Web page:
Friday, 14 October 2011

I'm tired.

It's getting really autumn-like here now, with snny weather and bouts of rain inbetween. Leaves are turning to yellow and red, the air has that smell of autumn, our car has its winter tires on... and I am really tired.

Some people get tired in spring. I seem to manage getting tired in both spring and autumn. Which explains why this blog post is rather late (I slept much longer than usual), and why it's not very substantial.

So instead of me writing proper and interesting stuff, here's a video where you can see the craziest harp player I know doing things that should be technically not possible to do on his harp...




Hint: watch his left hand...

3 comments:

Jonathan Jarrett said...

I don't know the workings of the instrument at all, but is he... retuning so as to change key every half-stanza? Surely with an instrument with that many strings that isn't necessary, is it?

Iðunn said...

When the harpist starts playing a song he tunes the strings according to the key of the song. Just imagine all the strings correspond to the white keys of a piano. Changing the hooks is the same as when you play the black keys on the piano.

The harp is a celtic harp, they have hooks. Big harps have pedals for the half-tones. What he does is by no means crazy or 'whizardy', my daughter used to play like this when she was 10 or 12. Like everything else, it's just love for what you are doing and practice.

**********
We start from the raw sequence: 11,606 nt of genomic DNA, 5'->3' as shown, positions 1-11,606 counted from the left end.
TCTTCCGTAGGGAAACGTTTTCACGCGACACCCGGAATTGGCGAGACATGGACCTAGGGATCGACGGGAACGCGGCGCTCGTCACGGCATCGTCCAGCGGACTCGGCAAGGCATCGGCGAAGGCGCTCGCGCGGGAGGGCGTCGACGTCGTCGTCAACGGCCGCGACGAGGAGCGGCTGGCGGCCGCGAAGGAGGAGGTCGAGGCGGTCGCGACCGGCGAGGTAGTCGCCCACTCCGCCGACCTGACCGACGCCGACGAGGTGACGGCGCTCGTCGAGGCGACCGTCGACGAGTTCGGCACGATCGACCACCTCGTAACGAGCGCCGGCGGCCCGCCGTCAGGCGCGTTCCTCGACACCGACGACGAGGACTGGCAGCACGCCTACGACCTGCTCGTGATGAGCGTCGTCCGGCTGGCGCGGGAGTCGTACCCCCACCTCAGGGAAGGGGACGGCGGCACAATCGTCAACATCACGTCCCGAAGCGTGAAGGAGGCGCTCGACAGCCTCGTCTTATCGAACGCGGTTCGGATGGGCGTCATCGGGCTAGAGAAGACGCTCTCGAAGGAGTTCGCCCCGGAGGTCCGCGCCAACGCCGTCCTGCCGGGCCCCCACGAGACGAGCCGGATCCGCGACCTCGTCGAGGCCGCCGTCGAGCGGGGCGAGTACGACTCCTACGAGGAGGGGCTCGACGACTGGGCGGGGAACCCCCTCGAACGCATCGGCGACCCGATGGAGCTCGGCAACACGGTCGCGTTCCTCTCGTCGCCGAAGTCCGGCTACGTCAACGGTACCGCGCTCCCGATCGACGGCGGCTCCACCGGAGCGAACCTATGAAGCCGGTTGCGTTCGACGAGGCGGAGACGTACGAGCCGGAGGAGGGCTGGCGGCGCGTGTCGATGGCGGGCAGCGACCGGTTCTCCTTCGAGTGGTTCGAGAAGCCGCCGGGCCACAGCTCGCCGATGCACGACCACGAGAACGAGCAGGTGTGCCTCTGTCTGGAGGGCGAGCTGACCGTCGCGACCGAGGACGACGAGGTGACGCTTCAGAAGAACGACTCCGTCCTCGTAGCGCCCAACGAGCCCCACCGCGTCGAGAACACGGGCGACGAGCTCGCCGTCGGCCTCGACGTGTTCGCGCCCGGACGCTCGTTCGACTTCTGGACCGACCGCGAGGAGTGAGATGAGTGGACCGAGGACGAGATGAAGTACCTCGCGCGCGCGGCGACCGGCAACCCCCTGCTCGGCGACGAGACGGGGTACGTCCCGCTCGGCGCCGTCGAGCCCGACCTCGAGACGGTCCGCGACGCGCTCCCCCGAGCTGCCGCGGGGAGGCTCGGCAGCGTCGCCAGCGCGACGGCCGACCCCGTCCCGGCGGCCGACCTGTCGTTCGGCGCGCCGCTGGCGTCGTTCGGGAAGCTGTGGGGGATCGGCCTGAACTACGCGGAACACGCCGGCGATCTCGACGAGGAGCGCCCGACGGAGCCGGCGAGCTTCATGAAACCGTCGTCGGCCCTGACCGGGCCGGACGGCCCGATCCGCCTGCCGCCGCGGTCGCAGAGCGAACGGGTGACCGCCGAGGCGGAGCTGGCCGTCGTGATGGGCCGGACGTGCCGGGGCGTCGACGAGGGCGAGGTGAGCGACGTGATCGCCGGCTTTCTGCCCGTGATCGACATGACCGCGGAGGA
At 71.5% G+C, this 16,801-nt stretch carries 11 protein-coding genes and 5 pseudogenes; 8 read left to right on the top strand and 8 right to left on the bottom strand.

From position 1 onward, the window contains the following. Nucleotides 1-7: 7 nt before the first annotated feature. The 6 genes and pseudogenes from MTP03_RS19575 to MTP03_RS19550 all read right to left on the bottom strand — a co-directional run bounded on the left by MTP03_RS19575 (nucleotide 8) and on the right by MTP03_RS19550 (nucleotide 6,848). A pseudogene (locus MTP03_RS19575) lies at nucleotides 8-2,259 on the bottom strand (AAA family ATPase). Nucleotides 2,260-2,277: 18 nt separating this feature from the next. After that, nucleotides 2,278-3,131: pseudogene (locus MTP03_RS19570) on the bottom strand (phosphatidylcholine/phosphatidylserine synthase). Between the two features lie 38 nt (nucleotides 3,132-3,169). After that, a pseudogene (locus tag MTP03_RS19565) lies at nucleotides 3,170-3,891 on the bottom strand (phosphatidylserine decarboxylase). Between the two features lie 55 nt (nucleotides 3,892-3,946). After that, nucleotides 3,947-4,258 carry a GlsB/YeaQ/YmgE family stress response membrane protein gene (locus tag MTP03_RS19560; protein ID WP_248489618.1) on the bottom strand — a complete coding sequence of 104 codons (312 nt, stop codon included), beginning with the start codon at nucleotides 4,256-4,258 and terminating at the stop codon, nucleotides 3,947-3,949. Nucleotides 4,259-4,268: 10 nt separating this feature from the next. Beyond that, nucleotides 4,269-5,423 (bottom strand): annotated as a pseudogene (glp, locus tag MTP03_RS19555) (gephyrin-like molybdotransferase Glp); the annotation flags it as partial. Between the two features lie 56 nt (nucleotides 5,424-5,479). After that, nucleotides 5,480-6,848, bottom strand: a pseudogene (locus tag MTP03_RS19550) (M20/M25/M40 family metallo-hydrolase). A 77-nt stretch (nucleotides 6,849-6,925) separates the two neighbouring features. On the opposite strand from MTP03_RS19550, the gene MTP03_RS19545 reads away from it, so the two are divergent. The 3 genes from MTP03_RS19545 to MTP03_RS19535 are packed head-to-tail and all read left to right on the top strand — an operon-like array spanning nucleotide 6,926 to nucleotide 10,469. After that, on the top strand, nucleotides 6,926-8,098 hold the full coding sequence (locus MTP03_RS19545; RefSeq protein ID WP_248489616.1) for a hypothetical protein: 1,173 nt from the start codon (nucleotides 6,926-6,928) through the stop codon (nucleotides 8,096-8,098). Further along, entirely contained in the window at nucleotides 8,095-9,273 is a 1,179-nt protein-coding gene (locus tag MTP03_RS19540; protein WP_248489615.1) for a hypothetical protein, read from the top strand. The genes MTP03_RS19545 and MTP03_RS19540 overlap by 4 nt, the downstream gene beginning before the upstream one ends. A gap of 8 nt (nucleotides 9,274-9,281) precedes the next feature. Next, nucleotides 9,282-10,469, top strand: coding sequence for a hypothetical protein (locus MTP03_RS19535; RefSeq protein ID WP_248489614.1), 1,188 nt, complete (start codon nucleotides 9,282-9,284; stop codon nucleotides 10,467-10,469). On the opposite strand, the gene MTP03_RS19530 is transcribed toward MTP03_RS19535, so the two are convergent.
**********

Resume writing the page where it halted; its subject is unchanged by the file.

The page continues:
Love and peace
Iðunn

a stitch in time said...

Like Iðunn said, he's flipping little hooks back and forth, changing the string a half-tone down (or back up again). This is necessary to change from one key to another. The flipping of hooks is generally done between songs, to change to the key the specific song is in, but some music (like the theme of the Phantom of the Opera) has a lot of extra sharps and flats in the music, and those have to be played after flipping the hooks accordingly during play. And something like that, with lots of sharps and flats, is not necessarily the piece that a harpist might pick to play. It's not wizardry, no - but it's not the most common thing either.

The piece gains a lot of extra humour by the text, which is about chromatics and its evils - which is probably necessary to find it really funny, and crazy. One of the text bits, translated into English, is "I need more strings for this music - or maybe hooks, that might work too."